Isolate, segregate, seclude, insulate, sequester are comparable when they mean to separate from the usual or natural environment, but they are rarely interchangeable because their other and differentiating implications are often stressed.
Isolate implies a detachment of someone or something from his or its usual environment so that he or it will not affect or be affected by others. The word is sufficiently general that it may be employed in reference either to an actual separation or to a separation that is merely virtual, arbitrary, or speculative.
Segregate also applies to both persons and things and usually refers to them as a group separated from the mass or main body; its secondary implication is often, therefore, a collection in one place, one class, or one mass and it may in addition imply a holding incommunicado.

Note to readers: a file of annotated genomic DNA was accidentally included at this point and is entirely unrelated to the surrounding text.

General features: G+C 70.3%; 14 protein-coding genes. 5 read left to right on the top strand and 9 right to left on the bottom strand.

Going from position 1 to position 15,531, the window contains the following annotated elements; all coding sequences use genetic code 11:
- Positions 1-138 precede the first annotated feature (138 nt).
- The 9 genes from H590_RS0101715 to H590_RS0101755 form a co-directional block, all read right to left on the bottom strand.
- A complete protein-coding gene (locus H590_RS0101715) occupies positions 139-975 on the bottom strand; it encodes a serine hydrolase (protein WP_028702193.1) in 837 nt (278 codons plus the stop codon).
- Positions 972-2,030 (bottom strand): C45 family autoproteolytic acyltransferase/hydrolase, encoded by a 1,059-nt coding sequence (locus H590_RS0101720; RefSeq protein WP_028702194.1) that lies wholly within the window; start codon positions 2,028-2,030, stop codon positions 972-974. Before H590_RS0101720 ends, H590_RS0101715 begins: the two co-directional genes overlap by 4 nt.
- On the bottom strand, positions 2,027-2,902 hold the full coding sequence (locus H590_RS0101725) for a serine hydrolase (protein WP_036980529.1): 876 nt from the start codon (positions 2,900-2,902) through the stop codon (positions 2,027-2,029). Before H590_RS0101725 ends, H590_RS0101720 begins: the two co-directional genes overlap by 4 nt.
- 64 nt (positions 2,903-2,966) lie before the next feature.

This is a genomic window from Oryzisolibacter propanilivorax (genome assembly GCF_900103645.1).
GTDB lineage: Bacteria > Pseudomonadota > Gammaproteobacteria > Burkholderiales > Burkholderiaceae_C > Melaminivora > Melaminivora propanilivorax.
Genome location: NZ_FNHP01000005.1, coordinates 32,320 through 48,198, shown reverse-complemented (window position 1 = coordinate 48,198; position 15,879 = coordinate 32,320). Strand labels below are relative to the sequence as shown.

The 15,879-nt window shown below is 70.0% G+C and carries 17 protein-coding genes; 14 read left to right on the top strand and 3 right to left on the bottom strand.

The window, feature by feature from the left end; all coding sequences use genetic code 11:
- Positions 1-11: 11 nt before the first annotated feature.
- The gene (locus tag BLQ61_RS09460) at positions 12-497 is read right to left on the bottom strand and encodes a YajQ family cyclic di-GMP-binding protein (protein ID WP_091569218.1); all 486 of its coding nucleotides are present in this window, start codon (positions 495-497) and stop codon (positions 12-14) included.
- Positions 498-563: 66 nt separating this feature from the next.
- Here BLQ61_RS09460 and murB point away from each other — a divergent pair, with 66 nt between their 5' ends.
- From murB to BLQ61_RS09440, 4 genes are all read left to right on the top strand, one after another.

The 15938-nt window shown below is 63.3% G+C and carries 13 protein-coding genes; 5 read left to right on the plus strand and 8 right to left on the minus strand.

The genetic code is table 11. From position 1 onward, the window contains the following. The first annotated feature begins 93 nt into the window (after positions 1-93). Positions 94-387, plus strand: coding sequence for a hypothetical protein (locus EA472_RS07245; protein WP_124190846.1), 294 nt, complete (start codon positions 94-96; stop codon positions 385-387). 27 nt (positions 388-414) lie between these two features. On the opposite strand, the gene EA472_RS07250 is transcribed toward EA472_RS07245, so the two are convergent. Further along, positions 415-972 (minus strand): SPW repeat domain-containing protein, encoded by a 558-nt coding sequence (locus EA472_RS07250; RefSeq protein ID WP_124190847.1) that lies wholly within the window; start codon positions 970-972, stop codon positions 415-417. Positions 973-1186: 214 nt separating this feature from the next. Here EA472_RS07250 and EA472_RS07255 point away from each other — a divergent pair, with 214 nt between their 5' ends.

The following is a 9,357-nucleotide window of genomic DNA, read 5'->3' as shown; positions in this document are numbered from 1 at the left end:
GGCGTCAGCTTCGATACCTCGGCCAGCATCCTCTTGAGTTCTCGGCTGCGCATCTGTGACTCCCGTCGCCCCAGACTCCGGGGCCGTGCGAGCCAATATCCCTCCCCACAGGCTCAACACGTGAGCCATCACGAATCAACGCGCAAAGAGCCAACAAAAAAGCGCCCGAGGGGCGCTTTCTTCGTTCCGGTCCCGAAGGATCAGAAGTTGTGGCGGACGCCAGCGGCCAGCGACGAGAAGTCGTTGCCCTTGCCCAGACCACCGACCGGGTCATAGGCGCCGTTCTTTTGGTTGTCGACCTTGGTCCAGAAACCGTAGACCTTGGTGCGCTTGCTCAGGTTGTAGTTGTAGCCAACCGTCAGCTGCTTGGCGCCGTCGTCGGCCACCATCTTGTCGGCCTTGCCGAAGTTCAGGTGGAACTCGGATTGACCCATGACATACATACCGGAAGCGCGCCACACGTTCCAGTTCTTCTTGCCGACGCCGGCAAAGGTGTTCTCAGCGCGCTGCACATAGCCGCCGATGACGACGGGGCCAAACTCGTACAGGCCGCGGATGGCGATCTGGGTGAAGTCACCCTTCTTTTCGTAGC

Seclude implies a removal or withdrawal from external influences; it is therefore often used reflexively or at least in such a way as to imply acceptance of the protection afforded by such removal or withdrawal.
Insulate means to isolate, especially by something which serves as a barrier to the escape of what is within or the entrance of what is without. Consequently it implies retention of some power in a condition approaching fullness or purity.
Insulate is employed technically to imply the use of something to cut off free passage (as of electricity or heat or sound).
Basically sequester implies a setting apart (as from others or for a particular purpose) and in itself, as apart from context, ordinarily conveys no more than this.
Colored by context it may take the place of isolate or of segregate or of seclude.
Sometimes, however, it may imply a setting apart by taking into one’s possession or by confiscating. In legal use sequester implies a separation, usually for the time being, of property or income from the owner until some claim or obligation has been satisfied.